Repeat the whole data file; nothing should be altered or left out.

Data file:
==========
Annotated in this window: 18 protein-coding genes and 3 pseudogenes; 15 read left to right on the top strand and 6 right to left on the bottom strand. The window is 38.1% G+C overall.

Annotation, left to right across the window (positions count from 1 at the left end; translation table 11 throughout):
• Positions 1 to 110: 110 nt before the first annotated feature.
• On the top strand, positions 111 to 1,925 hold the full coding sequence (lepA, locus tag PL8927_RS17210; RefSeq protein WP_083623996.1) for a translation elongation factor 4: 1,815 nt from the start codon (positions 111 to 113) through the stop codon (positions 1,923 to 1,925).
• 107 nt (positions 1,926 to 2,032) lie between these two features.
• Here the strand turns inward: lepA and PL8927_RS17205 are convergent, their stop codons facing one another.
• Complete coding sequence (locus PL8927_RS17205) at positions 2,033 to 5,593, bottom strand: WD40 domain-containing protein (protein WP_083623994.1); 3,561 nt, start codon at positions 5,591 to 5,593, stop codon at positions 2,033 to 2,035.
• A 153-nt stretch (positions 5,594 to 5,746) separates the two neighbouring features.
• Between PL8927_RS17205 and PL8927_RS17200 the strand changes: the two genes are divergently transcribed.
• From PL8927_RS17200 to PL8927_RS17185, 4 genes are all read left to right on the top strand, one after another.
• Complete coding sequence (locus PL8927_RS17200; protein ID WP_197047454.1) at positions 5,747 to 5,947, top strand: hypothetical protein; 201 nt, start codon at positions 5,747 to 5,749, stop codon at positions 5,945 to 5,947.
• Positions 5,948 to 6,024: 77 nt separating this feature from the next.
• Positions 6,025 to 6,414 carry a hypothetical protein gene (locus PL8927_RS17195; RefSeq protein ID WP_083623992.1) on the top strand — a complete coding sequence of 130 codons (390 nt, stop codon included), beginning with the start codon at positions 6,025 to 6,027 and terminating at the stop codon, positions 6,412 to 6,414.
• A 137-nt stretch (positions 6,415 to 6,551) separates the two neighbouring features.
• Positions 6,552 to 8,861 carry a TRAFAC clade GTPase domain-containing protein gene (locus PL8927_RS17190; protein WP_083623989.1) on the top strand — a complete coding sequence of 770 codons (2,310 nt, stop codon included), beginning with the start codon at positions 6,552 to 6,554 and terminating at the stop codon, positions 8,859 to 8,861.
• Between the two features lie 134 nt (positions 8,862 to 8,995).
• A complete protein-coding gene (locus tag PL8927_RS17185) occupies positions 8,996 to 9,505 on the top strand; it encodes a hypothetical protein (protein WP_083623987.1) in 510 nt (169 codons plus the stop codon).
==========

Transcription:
Annotated in this window: 18 protein-coding genes and 3 pseudogenes; 15 read left to right on the top strand and 6 right to left on the bottom strand. The window is 38.1% G+C overall.

Annotation, left to right across the window (positions count from 1 at the left end; translation table 11 throughout):
• Positions 1 to 110: 110 nt before the first annotated feature.
• On the top strand, positions 111 to 1,925 hold the full coding sequence (lepA, locus tag PL8927_RS17210; RefSeq protein WP_083623996.1) for a translation elongation factor 4: 1,815 nt from the start codon (positions 111 to 113) through the stop codon (positions 1,923 to 1,925).
• 107 nt (positions 1,926 to 2,032) lie between these two features.
• Here the strand turns inward: lepA and PL8927_RS17205 are convergent, their stop codons facing one another.
• Complete coding sequence (locus PL8927_RS17205) at positions 2,033 to 5,593, bottom strand: WD40 domain-containing protein (protein WP_083623994.1); 3,561 nt, start codon at positions 5,591 to 5,593, stop codon at positions 2,033 to 2,035.
• A 153-nt stretch (positions 5,594 to 5,746) separates the two neighbouring features.
• Between PL8927_RS17205 and PL8927_RS17200 the strand changes: the two genes are divergently transcribed.
• From PL8927_RS17200 to PL8927_RS17185, 4 genes are all read left to right on the top strand, one after another.
• Complete coding sequence (locus PL8927_RS17200; protein ID WP_197047454.1) at positions 5,747 to 5,947, top strand: hypothetical protein; 201 nt, start codon at positions 5,747 to 5,749, stop codon at positions 5,945 to 5,947.
• Positions 5,948 to 6,024: 77 nt separating this feature from the next.
• Positions 6,025 to 6,414 carry a hypothetical protein gene (locus PL8927_RS17195; RefSeq protein ID WP_083623992.1) on the top strand — a complete coding sequence of 130 codons (390 nt, stop codon included), beginning with the start codon at positions 6,025 to 6,027 and terminating at the stop codon, positions 6,412 to 6,414.
• A 137-nt stretch (positions 6,415 to 6,551) separates the two neighbouring features.
• Positions 6,552 to 8,861 carry a TRAFAC clade GTPase domain-containing protein gene (locus PL8927_RS17190; protein WP_083623989.1) on the top strand — a complete coding sequence of 770 codons (2,310 nt, stop codon included), beginning with the start codon at positions 6,552 to 6,554 and terminating at the stop codon, positions 8,859 to 8,861.
• Between the two features lie 134 nt (positions 8,862 to 8,995).
• A complete protein-coding gene (locus tag PL8927_RS17185) occupies positions 8,996 to 9,505 on the top strand; it encodes a hypothetical protein (protein WP_083623987.1) in 510 nt (169 codons plus the stop codon).